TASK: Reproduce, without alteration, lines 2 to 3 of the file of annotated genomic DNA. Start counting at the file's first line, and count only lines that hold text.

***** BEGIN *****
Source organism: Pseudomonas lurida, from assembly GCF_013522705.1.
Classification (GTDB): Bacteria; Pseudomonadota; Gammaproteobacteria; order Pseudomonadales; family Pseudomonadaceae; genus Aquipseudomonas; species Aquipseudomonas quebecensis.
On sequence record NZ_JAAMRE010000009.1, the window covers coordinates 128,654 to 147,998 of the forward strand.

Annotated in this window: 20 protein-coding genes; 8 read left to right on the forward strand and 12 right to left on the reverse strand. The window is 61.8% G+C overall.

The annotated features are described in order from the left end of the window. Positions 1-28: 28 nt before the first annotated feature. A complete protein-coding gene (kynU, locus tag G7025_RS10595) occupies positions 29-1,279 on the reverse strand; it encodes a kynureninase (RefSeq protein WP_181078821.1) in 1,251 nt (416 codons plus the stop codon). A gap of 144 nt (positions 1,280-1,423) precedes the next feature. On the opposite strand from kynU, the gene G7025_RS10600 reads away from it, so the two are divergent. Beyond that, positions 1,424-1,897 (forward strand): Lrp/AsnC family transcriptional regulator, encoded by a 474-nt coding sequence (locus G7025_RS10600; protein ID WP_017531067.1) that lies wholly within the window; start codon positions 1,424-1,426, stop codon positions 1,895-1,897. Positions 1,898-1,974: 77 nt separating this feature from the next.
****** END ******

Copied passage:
Classification (GTDB): Bacteria; Pseudomonadota; Gammaproteobacteria; order Pseudomonadales; family Pseudomonadaceae; genus Aquipseudomonas; species Aquipseudomonas quebecensis.
On sequence record NZ_JAAMRE010000009.1, the window covers coordinates 128,654 to 147,998 of the forward strand.